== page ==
Cheap at half the price
I was standing at the bar of a pub the other day and a man when told the cost of his drinks said, “That’s cheap at half the price”. It has always struck me as a rather odd phrase to use as a comment on the price of something. After all, something that was sold at half the price of what you had just been asked to pay would be cheap. A more logical idiom might be cheap at twice the price because if the goods were considered cheap then, a further 50% off would be an absolute steal.
Debating this with a friend of mine, he reminded me of the lesson in supply and demand economics in Geoffrey Chaucer’s The Wife of Bath’s Prologue, “Greet prees at market maketh deere ware/ and to greet cheep is holde at litel prys;/ this knoweth every woman that is wyse” (528 – 530). Cheep in this Chaucerian context refers to goods themselves rather than the pecuniary value attached to any item. So, as any economics student will confirm, a great supply of something leads to low prices.
It is hard not to think that our phrase owes its origin to a half-remembered quotation from Chaucer at a time when the original meaning of cheep was no longer current. The usage today is ambiguous. It can be used ironically or humorously to suggest that actually the price you have just paid is a tad on the high side or, alternatively, in a literal sense to convey that it is cheap and it is at half the price of what it should be.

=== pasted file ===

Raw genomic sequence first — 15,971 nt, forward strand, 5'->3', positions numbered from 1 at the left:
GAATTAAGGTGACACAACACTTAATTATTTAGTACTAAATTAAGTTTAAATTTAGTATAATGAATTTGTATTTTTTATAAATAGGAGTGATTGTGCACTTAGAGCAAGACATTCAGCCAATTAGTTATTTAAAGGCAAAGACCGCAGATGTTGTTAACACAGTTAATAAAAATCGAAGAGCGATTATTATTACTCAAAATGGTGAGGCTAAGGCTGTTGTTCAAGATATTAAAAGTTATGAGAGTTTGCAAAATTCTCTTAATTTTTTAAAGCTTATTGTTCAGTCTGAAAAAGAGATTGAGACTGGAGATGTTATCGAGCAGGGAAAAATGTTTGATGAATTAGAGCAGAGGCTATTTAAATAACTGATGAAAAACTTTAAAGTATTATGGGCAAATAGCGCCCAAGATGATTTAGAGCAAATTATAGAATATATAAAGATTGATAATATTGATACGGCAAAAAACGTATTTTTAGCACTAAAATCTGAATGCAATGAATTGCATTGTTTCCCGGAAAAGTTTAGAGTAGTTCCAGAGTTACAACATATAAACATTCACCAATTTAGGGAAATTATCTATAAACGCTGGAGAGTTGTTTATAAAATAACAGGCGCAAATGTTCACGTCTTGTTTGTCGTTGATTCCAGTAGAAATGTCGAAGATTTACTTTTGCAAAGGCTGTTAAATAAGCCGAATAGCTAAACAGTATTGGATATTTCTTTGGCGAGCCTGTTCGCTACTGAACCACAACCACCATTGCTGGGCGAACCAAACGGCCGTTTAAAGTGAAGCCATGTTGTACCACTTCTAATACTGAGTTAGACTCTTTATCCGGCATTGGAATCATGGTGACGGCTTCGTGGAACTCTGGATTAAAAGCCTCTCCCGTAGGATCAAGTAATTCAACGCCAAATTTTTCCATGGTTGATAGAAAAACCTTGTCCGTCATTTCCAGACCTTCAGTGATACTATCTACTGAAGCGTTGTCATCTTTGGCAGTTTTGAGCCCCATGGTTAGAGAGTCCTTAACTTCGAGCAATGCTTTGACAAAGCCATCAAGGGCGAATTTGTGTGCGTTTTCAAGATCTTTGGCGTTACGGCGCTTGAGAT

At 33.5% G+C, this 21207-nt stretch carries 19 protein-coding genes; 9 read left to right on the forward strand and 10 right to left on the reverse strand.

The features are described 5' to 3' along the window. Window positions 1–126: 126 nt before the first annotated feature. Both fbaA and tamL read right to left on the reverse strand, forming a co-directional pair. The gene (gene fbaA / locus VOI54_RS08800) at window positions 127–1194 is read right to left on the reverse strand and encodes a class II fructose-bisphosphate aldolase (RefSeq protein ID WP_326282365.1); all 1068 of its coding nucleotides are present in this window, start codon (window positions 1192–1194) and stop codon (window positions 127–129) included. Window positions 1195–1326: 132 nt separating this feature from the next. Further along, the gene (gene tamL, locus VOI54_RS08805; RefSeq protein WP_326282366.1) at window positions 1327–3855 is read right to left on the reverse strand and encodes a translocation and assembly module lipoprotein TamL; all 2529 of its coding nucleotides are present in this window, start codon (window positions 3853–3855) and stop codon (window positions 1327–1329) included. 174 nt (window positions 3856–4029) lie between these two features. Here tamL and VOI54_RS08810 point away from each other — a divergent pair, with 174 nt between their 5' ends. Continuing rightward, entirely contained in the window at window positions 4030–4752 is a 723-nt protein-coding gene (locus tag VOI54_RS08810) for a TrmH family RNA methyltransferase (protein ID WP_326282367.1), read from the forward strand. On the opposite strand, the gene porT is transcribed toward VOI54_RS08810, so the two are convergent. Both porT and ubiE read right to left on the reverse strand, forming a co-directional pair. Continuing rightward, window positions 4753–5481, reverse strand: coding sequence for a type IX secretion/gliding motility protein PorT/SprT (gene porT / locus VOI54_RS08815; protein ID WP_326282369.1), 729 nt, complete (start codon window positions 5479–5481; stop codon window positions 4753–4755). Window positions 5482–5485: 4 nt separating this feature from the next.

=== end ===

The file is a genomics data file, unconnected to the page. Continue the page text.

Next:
At least we haven’t paid an arm and a leg which is used to denote an exorbitant price. A full complement of arms and legs is essential to performing our daily chores with relative ease. The willing sacrifice of one or more of our limbs is suggestive of how desirous we are to do or obtain something. Phrases like I would give my right arm for/to and even if it takes a leg originate from at least the 19th century.
In Sharpe’s London Journal of 1849 we find, “he felt as if he could gladly give his right arm to be cut off if it would make him, at once, old enough to go and earn money instead of Lizzy” and in an edition of the Burlington Daily Hawk-Eye of 1875, “a man who owes five years subscription to the Gazette is trying to stop his paper without paying up, and the editor is going to grab that back pay if it costs a leg”. Wonder if he was successful? The French have a phrase, ca coute les yeuxs de la tete, which echoes the same sentiment.
But costing an arm and a leg is a modern accretion, first appearing in print in 1949 in The Long Beach Independent, “who want to say Merry Christmas and not have it cost her an arm and a leg”. It is almost certainly an amalgam of the earlier giving an arm and taking a leg idioms.
Of course if you are stinking rich the cost of something might be academic. This again is a relatively modern phrase, first appearing in The Independent of Montana in 1925, ..”from New England – stinking rich”. Tempting as it may be to see the adjective stinking as some socialist comment on the rich it seems that its purpose is to be an intensifier, that is emphasising the degree of wealth rather than casting any opprobrium on the source or legitimacy of it.